Solving the problem of the thirsty juniper
Early ranchers shared the wide-open lands of Central and Eastern Oregon with about 1 million acres of native western juniper. Today, biologists estimate that juniper stands now cover more than 9 million acres. The thirsty trees suck up precious water resources and crowd out other plants and wildlife. That’s not good. High desert ecosystems suffer greatly from the invasion. One juniper can suck up to 40 gallons of water a day, water that could be nourishing grasses, wildlife and cattle. A collaboration of government agencies, business leaders and nonprofit groups is working hard to create a market for the species, which would slow the spread of juniper while injecting a dose of badly needed vitality into the region’s cash-strapped economy.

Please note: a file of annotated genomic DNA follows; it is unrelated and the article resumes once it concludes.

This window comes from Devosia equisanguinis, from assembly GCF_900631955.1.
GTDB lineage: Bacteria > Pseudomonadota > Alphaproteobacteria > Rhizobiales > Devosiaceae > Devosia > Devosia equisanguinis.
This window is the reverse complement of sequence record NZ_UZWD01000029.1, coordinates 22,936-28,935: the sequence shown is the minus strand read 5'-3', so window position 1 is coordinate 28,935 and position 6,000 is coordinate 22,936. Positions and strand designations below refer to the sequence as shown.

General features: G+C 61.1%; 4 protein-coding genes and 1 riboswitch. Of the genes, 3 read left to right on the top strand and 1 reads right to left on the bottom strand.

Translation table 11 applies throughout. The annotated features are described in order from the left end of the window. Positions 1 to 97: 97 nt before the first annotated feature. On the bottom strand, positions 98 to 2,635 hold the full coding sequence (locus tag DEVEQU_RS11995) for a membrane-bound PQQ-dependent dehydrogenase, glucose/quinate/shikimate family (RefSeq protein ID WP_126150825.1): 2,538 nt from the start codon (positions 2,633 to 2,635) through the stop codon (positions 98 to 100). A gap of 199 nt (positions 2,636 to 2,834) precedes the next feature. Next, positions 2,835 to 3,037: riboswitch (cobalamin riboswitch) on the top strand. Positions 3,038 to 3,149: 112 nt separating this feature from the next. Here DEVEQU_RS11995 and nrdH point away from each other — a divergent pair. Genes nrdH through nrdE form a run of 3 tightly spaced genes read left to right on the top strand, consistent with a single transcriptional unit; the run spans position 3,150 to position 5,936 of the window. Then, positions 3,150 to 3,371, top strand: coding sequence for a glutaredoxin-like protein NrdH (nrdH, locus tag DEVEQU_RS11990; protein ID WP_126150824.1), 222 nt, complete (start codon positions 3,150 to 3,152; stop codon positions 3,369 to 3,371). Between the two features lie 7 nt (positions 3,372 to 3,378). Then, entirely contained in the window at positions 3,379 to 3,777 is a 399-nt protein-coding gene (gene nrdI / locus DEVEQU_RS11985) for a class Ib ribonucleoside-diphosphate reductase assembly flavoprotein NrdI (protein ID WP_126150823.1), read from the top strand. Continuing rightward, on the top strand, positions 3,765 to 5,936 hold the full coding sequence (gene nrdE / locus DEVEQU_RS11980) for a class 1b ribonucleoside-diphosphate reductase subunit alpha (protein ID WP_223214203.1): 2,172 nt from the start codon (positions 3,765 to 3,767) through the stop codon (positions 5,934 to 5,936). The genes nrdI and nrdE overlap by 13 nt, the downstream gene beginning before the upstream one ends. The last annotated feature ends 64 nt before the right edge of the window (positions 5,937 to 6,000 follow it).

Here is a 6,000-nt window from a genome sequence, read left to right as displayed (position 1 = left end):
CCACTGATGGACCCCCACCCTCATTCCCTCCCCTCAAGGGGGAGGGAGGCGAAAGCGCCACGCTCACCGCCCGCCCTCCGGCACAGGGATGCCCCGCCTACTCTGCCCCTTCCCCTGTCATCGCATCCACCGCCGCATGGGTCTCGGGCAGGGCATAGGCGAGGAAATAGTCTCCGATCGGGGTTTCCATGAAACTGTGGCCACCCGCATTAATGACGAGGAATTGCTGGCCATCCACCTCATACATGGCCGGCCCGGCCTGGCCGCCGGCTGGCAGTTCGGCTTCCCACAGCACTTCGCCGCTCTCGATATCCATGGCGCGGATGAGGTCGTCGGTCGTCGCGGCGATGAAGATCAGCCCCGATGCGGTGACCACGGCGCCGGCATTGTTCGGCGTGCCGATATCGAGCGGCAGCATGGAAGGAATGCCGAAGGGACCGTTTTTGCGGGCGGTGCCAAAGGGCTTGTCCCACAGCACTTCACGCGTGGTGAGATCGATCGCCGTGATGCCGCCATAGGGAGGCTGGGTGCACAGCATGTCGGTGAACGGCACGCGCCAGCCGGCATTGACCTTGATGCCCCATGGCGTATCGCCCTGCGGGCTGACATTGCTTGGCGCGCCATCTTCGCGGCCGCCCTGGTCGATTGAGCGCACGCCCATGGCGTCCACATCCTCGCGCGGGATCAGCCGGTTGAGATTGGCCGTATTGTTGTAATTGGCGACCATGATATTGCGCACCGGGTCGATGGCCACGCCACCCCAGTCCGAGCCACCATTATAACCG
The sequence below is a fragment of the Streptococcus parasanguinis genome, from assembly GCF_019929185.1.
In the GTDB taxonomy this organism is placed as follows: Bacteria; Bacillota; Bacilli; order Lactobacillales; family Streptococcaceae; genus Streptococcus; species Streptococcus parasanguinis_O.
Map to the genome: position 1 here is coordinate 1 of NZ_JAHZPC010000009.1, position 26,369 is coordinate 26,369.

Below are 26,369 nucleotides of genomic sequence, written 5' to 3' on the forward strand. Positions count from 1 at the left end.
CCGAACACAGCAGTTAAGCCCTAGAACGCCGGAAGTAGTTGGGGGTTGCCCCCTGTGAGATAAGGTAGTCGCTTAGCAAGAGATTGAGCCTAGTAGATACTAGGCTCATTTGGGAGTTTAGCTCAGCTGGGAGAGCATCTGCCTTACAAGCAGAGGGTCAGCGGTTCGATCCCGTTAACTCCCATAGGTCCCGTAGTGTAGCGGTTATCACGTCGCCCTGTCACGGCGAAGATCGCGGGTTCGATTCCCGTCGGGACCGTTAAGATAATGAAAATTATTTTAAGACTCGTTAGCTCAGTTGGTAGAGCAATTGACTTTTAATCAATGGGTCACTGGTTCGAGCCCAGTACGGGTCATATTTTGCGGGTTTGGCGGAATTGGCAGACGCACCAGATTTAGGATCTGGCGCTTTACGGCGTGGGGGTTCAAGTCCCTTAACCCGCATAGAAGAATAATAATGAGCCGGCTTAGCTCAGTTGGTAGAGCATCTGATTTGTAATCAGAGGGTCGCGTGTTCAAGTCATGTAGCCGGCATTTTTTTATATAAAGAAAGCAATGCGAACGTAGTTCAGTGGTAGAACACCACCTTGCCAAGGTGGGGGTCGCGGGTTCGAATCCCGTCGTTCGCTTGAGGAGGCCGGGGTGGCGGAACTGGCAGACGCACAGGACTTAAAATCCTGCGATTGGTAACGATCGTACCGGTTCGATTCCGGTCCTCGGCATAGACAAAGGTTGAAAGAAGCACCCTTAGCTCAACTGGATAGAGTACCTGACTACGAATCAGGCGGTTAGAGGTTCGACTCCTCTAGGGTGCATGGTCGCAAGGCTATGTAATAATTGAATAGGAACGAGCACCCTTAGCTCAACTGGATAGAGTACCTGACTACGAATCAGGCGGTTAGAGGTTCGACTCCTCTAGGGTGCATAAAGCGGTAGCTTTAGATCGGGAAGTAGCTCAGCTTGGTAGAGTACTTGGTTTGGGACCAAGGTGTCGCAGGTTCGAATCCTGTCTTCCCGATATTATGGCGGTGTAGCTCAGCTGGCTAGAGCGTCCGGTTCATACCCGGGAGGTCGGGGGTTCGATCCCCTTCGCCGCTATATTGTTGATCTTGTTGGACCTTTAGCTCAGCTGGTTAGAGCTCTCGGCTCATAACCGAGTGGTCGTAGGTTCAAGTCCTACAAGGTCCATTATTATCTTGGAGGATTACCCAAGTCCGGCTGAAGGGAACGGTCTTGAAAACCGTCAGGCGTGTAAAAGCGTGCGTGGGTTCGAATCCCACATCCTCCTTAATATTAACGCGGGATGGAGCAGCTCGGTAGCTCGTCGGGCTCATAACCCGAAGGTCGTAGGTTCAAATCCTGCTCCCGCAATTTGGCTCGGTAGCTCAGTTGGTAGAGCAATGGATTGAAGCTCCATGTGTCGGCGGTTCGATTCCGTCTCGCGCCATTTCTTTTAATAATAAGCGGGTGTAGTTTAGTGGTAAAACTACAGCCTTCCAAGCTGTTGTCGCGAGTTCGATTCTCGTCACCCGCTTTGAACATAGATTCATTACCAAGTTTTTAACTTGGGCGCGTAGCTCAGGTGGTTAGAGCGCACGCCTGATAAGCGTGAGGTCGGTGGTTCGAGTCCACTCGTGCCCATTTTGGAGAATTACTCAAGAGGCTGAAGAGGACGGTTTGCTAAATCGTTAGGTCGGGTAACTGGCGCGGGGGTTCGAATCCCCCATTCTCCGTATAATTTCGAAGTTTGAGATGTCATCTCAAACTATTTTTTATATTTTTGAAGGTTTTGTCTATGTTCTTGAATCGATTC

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Community Vitality was published twice a year (in a printed format and online) from 2000 to 2021. Editions from 2010 to 2021 are available online here.
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Anne Kubisch, President; Nora Vitz Harrison, Editor;
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